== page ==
The Gifted Blog

April 25, 2011

It Makes Room | Why We Make

I write The Gifted Blog because I love to create. I've been reflecting on what it means to be a Christian and to love making things. I hope this series will be a jumping-off point for thoughtful discussion among us, no matter your spiritual background. For the whole series, click here.

One of the pleasures of becoming a mom has been rediscovering the public library. I first went to take N to storytime, but now I'm hooked on this free wealth of knowledge and inspiration. One library book I've been mulling over lately is Keeping House: The Litany of Everyday Life by Margaret Kim Peterson.

She writes very thoughtfully about the deeper things we can learn from tending a household. In the basic acts of feeding, housing, and clothing others, we help to ensure that life goes on. Peterson notes descriptions of God 'keeping house': creating a place to live, growing a garden good for food, making the first garments for Adam and Eve. There is dignity and meaning in being like God.

One description of making caught my attention in particular:
It is this capacity of handwork to make room for joy, room for grief, room for hope and waiting and process, that makes it so valuable a practice in a world that increasingly has no room for any of these things. Many of us have less and less experience with anything that unfolds over time...But life is not instantaneous. It takes time, and handwork can be a way to weave temporality and process back into our lives. (pg 80)
I experienced this exact phenomenon while sewing today with a customer who has come to sew at the studio a handful of times. In the process of cutting, sewing fabrics, and joining layers together, she told me about a painful life situation.

We absolutely experienced what Peterson writes about - as the sewing project came together, our relationship was created as well. She was comfortable enough to shed a few tears and bring a private matter to light. The sewing made room for grief...and as I offered prayer and tried to sympathize, I hope it made room for encouragement as well.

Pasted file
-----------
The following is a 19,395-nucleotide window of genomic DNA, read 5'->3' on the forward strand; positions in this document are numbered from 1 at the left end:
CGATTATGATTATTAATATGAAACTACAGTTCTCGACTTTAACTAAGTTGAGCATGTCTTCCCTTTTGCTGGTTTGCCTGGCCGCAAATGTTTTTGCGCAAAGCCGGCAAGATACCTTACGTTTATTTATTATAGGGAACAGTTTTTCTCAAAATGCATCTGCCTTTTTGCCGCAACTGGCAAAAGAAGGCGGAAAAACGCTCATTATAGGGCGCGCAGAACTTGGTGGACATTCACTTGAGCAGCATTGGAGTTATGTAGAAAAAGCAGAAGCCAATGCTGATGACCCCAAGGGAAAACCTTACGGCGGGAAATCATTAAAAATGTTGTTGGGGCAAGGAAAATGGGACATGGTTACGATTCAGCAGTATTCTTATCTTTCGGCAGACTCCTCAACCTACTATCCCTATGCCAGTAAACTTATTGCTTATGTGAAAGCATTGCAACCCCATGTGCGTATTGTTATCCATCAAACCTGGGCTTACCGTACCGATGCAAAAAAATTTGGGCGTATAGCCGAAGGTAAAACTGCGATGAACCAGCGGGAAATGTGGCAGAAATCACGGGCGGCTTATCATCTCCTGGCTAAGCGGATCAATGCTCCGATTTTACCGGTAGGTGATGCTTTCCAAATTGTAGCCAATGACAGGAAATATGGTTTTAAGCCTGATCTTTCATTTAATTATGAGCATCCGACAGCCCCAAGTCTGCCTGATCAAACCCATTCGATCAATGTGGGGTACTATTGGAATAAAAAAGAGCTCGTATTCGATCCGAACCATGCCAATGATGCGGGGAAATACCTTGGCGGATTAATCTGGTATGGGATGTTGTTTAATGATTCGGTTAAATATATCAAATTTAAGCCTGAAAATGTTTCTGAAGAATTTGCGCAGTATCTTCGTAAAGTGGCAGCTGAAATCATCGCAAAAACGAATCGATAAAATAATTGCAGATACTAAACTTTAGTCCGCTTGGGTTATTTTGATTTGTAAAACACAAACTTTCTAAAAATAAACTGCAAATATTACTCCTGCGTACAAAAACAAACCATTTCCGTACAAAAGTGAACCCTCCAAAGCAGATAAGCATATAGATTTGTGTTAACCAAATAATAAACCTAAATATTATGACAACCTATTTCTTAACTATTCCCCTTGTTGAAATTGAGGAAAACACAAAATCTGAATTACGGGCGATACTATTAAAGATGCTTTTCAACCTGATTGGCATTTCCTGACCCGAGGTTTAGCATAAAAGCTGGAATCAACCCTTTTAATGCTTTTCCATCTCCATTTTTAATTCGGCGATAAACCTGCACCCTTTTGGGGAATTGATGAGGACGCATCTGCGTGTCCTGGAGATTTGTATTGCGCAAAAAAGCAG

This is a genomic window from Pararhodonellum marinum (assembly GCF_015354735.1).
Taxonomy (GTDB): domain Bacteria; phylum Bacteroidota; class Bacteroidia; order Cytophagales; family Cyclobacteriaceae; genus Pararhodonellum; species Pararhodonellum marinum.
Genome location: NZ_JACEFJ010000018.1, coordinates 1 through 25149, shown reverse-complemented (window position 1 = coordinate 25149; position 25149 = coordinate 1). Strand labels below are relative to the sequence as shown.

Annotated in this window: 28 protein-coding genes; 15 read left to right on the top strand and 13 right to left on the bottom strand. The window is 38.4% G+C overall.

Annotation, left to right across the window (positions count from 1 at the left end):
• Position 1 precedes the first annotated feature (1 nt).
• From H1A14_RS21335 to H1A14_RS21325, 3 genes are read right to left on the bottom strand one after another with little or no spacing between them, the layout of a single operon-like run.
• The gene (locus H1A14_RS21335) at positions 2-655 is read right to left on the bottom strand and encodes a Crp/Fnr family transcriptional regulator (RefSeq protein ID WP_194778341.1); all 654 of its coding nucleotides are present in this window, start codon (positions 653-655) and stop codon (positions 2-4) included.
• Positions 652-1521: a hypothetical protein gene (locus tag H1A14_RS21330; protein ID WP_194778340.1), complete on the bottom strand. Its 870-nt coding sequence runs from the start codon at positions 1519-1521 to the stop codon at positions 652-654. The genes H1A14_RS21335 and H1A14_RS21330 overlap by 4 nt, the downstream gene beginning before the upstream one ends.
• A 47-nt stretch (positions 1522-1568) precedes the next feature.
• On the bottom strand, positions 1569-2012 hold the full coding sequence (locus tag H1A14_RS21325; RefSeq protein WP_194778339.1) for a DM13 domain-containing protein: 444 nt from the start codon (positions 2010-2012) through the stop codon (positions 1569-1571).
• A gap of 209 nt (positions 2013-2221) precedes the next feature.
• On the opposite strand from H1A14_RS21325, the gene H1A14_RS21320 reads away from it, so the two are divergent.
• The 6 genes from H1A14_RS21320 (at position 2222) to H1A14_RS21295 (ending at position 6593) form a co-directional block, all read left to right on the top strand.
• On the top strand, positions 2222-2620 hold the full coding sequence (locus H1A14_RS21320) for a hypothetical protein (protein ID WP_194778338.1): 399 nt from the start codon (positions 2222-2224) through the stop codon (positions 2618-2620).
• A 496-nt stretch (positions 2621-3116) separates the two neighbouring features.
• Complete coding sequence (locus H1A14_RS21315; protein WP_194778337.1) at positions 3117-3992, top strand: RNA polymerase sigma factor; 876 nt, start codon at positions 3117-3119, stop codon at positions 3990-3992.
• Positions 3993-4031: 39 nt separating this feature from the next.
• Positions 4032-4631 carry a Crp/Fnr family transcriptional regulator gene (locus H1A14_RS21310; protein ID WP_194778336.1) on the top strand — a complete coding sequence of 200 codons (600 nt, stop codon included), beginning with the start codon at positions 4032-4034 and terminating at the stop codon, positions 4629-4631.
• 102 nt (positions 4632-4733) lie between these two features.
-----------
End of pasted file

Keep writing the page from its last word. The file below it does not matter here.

Peterson also writes:
There are, of course, other ways to join one life with another. Not everyone has to learn to knit or sew or spin. But there is something very real in the connections that are forged in handwork of various kinds, even though industrialization has changed the character of handwork from an art of necessity to an art of choice." (pg 78)
What relationships in your life have been strengthened by making things together? Where has the process of handwork (in any form) created room for joy, grief, or just the opportunity to experience life as a process that takes time?

I would love to hear your thoughts on this. And if the book has piqued your interest, I encourage you to check out Keeping House.

2 comments:

  1. I love these ideas and thinking about how everyday acts or chores can have deeper meaning. It definitely happens in the kitchen at our place. I'll be looking for ways that handwork, making and keeping-house makes room for more than meets the eye.

    Thanks for sharing, Charissa!

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  2. @Betsy - Thank you so much for your comment! I couldn't do justice to the book in this post but I'm glad that I could convey at least a piece of it that spoke to you. Your household is such a hospitable one that it's not surprising that some good things take place in the kitchen.

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